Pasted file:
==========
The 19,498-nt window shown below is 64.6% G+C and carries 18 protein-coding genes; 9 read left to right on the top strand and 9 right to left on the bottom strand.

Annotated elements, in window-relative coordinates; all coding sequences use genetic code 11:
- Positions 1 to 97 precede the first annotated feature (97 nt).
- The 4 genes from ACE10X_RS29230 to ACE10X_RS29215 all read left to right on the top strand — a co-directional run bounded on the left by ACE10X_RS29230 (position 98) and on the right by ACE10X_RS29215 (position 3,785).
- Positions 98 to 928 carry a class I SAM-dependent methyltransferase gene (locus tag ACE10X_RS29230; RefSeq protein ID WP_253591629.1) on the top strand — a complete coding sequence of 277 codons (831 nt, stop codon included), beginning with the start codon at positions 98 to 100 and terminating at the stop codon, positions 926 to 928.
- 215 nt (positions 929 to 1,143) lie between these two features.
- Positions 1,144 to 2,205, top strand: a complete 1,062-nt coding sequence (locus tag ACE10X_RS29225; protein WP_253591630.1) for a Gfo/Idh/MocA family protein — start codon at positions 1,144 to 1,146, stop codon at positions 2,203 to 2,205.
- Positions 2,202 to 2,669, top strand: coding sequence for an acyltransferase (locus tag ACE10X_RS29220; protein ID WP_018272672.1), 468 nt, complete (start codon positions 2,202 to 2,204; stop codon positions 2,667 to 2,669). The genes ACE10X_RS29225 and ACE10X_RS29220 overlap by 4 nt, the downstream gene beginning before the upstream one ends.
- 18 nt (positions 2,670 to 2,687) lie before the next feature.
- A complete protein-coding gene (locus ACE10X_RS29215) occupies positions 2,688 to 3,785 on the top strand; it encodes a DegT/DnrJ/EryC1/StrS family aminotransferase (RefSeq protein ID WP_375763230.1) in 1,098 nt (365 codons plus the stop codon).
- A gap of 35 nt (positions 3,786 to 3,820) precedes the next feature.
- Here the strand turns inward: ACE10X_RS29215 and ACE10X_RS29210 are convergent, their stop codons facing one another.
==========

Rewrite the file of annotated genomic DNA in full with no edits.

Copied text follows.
The 19,498-nt window shown below is 64.6% G+C and carries 18 protein-coding genes; 9 read left to right on the top strand and 9 right to left on the bottom strand.

Annotated elements, in window-relative coordinates; all coding sequences use genetic code 11:
- Positions 1 to 97 precede the first annotated feature (97 nt).
- The 4 genes from ACE10X_RS29230 to ACE10X_RS29215 all read left to right on the top strand — a co-directional run bounded on the left by ACE10X_RS29230 (position 98) and on the right by ACE10X_RS29215 (position 3,785).
- Positions 98 to 928 carry a class I SAM-dependent methyltransferase gene (locus tag ACE10X_RS29230; RefSeq protein ID WP_253591629.1) on the top strand — a complete coding sequence of 277 codons (831 nt, stop codon included), beginning with the start codon at positions 98 to 100 and terminating at the stop codon, positions 926 to 928.
- 215 nt (positions 929 to 1,143) lie between these two features.
- Positions 1,144 to 2,205, top strand: a complete 1,062-nt coding sequence (locus tag ACE10X_RS29225; protein WP_253591630.1) for a Gfo/Idh/MocA family protein — start codon at positions 1,144 to 1,146, stop codon at positions 2,203 to 2,205.
- Positions 2,202 to 2,669, top strand: coding sequence for an acyltransferase (locus tag ACE10X_RS29220; protein ID WP_018272672.1), 468 nt, complete (start codon positions 2,202 to 2,204; stop codon positions 2,667 to 2,669). The genes ACE10X_RS29225 and ACE10X_RS29220 overlap by 4 nt, the downstream gene beginning before the upstream one ends.
- 18 nt (positions 2,670 to 2,687) lie before the next feature.
- A complete protein-coding gene (locus ACE10X_RS29215) occupies positions 2,688 to 3,785 on the top strand; it encodes a DegT/DnrJ/EryC1/StrS family aminotransferase (RefSeq protein ID WP_375763230.1) in 1,098 nt (365 codons plus the stop codon).
- A gap of 35 nt (positions 3,786 to 3,820) precedes the next feature.
- Here the strand turns inward: ACE10X_RS29215 and ACE10X_RS29210 are convergent, their stop codons facing one another.